Weekly Brief: Russia’s Antics Have Put More Than Just The Energy Supply At Risk

Weekly Brief: Russia’s Antics Have Put More Than Just The Energy Supply At Risk

about 2 years ago3 mins

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The global supply of energy is under threat, which could spell disaster for energy prices, economic growth, and, ultimately, your portfolio.

🕰 Recap

  • Supply issues with natural gas sent power prices in Europe to record highs late last year
  • In the US, rising energy prices helped push inflation to its highest level since 1982 last month
  • And escalating tensions between Russia and Ukraine sent oil and gas prices soaring again this week

✍️ Connecting The Dots

Russia’s gathered thousands of troops along its Ukrainian border over the past few weeks, stoking fears of an invasion even though the country denied any such plans. The US isn’t convinced though, warning last weekend that an invasion could happen any day now, and doubling down on Thursday. That’s sent European natural gas and electricity prices soaring this week – not least because Russia is the biggest supplier of natural gas to Europe, with about a third of its exports flowing through Ukrainian pipelines.

But the impact on energy prices wasn’t just isolated to Europe. Russia is the world’s third-biggest oil producer, meaning any conflict could threaten supplies of the slippery elixir on a global basis. That might explain why a global benchmark of oil prices touched a seven-year high of $95 earlier this week – and some analysts are expecting it to hit as much as $100 by the end of February. If that happens, Bloomberg has calculated that European and US inflation will be around half a percentage point higher in the second half of this year than it would’ve been otherwise.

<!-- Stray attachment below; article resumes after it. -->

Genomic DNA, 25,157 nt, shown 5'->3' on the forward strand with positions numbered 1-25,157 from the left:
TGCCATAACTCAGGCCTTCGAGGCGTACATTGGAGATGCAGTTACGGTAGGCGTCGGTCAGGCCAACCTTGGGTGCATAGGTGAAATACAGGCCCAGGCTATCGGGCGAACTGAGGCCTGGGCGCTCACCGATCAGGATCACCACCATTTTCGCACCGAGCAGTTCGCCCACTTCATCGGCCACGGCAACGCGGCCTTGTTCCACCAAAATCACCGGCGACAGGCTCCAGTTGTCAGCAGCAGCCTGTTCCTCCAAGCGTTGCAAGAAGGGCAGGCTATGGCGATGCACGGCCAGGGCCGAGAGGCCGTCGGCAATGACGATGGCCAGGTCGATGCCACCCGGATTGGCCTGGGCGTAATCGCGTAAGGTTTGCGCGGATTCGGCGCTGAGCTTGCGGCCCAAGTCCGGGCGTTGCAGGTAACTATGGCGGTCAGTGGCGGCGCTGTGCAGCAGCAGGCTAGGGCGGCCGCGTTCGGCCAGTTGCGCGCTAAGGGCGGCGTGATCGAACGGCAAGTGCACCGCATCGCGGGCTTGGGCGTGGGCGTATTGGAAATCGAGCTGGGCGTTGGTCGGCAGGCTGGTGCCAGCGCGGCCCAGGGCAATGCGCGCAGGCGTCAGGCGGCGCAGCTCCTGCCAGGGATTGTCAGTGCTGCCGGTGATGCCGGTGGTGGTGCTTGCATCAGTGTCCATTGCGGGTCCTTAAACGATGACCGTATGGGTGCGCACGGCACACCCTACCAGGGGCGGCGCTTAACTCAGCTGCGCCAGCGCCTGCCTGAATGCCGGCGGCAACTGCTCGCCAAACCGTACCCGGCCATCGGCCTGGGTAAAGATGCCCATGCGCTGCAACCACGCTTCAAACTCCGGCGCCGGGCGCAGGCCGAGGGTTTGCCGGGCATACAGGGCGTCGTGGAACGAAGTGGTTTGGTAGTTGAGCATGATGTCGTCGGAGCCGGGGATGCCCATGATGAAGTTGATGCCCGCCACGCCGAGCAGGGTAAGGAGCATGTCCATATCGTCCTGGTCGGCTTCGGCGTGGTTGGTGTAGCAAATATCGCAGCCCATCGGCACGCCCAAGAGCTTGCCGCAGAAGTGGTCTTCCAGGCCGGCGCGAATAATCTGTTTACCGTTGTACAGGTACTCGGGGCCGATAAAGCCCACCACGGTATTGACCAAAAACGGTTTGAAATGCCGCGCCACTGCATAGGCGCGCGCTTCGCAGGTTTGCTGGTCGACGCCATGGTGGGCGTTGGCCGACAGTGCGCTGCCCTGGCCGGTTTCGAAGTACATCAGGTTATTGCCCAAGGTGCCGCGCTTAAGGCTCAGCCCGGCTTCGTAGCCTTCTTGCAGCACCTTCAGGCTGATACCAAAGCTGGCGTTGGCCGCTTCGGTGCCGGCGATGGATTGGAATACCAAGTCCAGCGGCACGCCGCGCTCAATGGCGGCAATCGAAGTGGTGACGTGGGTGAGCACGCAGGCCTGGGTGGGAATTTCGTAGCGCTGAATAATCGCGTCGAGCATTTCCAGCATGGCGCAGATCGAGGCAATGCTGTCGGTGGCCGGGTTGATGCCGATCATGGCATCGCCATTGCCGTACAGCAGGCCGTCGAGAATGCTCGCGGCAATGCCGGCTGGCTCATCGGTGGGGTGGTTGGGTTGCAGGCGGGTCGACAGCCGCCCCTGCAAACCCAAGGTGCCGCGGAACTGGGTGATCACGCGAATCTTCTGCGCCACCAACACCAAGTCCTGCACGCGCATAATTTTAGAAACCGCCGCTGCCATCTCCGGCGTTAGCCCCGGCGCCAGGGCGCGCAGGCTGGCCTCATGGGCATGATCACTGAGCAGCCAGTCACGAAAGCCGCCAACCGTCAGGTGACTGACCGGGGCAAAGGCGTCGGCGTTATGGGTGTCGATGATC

JPMorgan has gone a step further, war-gaming what a surge to $150 this quarter would mean for the world economy. It ain’t pretty: in such a scenario, the bank’s worldwide inflation forecast for the first half of the year would more than double to 7.2% – more than three times the rate targeted by most central banks. The bank’s forecast for global economic growth, meanwhile, would shrink by more than three quarters to around 0.9% versus the 4.1% it’s currently anticipating.

🥡 Takeaways

1. Oil shocks have a long history of causing economic trouble.

The 1973 oil crisis led to a long period of stagflation, where economies simultaneously experienced an increase in inflation and falling economic growth. Of course, the world isn’t as dependent on oil for energy as it was back then. But fossil fuels – oil, coal, and natural gas – still provide more than 80% of the global economy’s energy today. So if a conflict does break out, the resulting shock to oil and gas prices would lead to spiraling inflation at a time when it’s already at multi-decade highs. That would force central banks to raise interest rates even faster than planned, slow down borrowing and spending, knock economic growth off its feet, and could, ultimately, usher in a new era of stagflation.

2. There are ways to hedge against the risk of conflict.

Needless to say, any potential conflict won’t do your portfolio any favors either. But you can buy insurance to hedge against the risk. You could do that by buying an out-of-the-money call option on an oil ETF, or by buying an out-of-the-money put option on Sberbank. Russia’s biggest bank is, after all, 43% owned by foreign investors, who would be forced to dump their holdings if American and European governments imposed sanctions on Russian banks.

🎯 Also On Our Radar

Once the world’s sixth-biggest company with a valuation of over $1 trillion, Meta has now lost almost half of its value. That comes after a dismal update earlier this month which had investors worried that user growth in Meta’s key social media platform, Facebook, has finally plateaued. The resulting plunge in the firm’s stock price has pushed it out of the world’s 10 biggest companies by market value, according to Bloomberg.



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